Why implementing zero trust is more important than ever



Five Worthy Readings is a regular column on five remarkable things we discovered in our research on trending and timeless topics. This week, we explore why organizations should implement Zero Trust in 2021.

In 2010, John Kindervag introduced the concept of “Zero Trust” which has become a touchstone for cyber resilience and persistent security. Zero Trust is not a security product, architecture or technology. It is a strategy or set of principles defining how to approach security; it defines the assumptions behind what we do. The basic principle of Zero Trust is “Never trust, always verify!” No matter what device, user, system, or location, whether indoors or outdoors, the organization’s security perimeter should not be trusted.

A Zero Trust strategy involves three things:

  • Always authenticate and authorize.

  • Apply the principle of least privilege.

  • Monitor and adapt constantly.

As the name suggests, nothing should be trustworthy and everything should be checked. Principles such as last privilege access, micro-segmentation of networks with different credentials, monitoring of data usage, and real-time continuous validation can help organizations mitigate unavoidable intrusions into organizations. networks.

COVID-19 has fostered a culture of remote working which has, in turn, led to the rapid adoption of a hybrid work environment. Employees are no longer linked to inherited perimeters. The use of the cloud and the accelerated adoption of remote work scenarios have increased the threat landscape and paved the way for more vulnerabilities and complexities in infrastructure. With this change, the security model of every organization must change. When a person requests access to data, the organization must decide whether to grant or restrict access by determining who, when, where, why, and how. Zero Trust enables businesses to operate more efficiently by providing better visibility, granular level access to users, and also helps revoke access to any resource at any time.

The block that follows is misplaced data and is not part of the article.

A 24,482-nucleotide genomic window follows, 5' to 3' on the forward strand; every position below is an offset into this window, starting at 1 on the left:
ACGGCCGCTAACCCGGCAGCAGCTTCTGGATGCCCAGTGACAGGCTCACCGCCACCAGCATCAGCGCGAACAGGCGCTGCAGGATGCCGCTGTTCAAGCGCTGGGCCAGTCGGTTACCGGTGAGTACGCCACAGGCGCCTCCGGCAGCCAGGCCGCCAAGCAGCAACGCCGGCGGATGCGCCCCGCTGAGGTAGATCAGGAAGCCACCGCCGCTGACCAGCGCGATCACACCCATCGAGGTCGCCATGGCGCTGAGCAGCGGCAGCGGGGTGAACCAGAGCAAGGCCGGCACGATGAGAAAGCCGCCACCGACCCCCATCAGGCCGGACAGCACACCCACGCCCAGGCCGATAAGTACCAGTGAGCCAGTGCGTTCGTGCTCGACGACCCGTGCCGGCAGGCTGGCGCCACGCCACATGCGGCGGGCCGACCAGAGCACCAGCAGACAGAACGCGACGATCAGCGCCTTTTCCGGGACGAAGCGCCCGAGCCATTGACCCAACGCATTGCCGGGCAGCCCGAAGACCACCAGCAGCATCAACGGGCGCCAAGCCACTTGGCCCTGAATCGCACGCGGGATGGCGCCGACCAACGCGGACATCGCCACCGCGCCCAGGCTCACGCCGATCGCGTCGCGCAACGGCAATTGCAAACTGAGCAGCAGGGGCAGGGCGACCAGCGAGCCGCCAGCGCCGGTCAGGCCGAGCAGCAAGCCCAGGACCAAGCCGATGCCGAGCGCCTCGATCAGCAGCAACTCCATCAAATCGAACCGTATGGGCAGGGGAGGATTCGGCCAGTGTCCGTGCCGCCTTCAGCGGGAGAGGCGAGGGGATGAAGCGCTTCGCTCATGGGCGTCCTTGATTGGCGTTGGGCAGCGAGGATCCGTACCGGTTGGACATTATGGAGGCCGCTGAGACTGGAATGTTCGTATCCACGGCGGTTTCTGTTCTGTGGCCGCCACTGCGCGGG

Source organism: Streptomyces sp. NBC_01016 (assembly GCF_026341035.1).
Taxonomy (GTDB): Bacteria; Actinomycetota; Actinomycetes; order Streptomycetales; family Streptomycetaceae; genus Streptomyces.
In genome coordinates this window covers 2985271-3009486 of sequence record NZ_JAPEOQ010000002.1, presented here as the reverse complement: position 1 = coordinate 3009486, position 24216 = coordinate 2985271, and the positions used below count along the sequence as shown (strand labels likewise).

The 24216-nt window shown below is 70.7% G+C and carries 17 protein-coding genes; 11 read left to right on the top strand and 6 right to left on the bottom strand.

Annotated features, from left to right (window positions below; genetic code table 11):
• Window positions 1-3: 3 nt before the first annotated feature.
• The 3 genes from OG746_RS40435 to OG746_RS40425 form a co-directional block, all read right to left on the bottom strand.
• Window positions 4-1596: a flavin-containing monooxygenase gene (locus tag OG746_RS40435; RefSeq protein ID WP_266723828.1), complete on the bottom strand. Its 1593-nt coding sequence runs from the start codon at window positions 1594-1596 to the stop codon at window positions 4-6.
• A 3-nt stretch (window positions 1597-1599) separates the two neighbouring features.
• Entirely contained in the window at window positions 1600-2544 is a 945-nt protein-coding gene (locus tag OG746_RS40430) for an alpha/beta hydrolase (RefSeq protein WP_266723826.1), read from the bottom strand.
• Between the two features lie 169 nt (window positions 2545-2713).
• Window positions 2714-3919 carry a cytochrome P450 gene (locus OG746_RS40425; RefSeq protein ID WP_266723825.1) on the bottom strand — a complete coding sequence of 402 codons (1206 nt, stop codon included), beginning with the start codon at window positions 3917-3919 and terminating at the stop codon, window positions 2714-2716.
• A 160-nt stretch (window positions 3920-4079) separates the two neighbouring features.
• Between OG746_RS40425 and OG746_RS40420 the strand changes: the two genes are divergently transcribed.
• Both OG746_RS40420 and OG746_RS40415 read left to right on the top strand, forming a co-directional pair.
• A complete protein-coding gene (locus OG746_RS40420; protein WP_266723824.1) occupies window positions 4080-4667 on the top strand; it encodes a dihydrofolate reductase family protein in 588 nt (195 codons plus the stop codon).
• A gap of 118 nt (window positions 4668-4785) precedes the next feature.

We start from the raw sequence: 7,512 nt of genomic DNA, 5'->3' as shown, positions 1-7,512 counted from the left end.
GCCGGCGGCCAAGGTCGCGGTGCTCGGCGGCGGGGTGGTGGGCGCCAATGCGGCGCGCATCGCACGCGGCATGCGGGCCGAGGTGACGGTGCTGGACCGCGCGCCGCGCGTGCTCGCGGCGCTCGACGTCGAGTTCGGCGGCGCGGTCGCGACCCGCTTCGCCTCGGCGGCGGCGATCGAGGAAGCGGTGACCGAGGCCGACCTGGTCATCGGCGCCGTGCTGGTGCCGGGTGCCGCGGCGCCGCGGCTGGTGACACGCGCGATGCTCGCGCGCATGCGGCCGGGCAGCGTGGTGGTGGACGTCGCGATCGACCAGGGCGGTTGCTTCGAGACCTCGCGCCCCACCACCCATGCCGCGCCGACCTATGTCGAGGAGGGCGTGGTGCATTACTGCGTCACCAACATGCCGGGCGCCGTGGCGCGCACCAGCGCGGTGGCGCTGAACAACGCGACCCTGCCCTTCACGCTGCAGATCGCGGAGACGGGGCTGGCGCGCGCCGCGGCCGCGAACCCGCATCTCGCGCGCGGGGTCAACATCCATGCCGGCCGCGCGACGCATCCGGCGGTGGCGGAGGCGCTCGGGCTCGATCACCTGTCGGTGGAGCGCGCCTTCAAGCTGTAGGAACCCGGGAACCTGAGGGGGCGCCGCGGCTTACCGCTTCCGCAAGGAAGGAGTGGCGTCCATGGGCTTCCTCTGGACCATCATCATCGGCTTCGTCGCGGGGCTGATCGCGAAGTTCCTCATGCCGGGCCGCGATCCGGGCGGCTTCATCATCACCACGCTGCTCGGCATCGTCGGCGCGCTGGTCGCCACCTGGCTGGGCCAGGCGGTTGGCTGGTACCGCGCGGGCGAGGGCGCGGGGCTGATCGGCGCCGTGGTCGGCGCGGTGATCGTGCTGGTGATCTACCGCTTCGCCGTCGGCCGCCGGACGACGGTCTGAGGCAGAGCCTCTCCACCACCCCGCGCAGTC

Here are five great reads on the Zero Trust Architecture and why all organizations should consider implementing it.

1. Zero Trust is not a security solution; It’s a strategy

Zero Trust is not a product or a platform, it is a framework of security. Zero Trust eXtended (ZTX) is an ecosystem with technological and non-technological elements that takes into consideration other areas, such as Identity and Access Management (IAM) and Privileged Access Management (PAM) among others. The implementation of the Zero Trust security strategy should be a tool to enable digital transformation and always balance the security of the organization and the employee experience.

2. Zero Trust Architecture and Solutions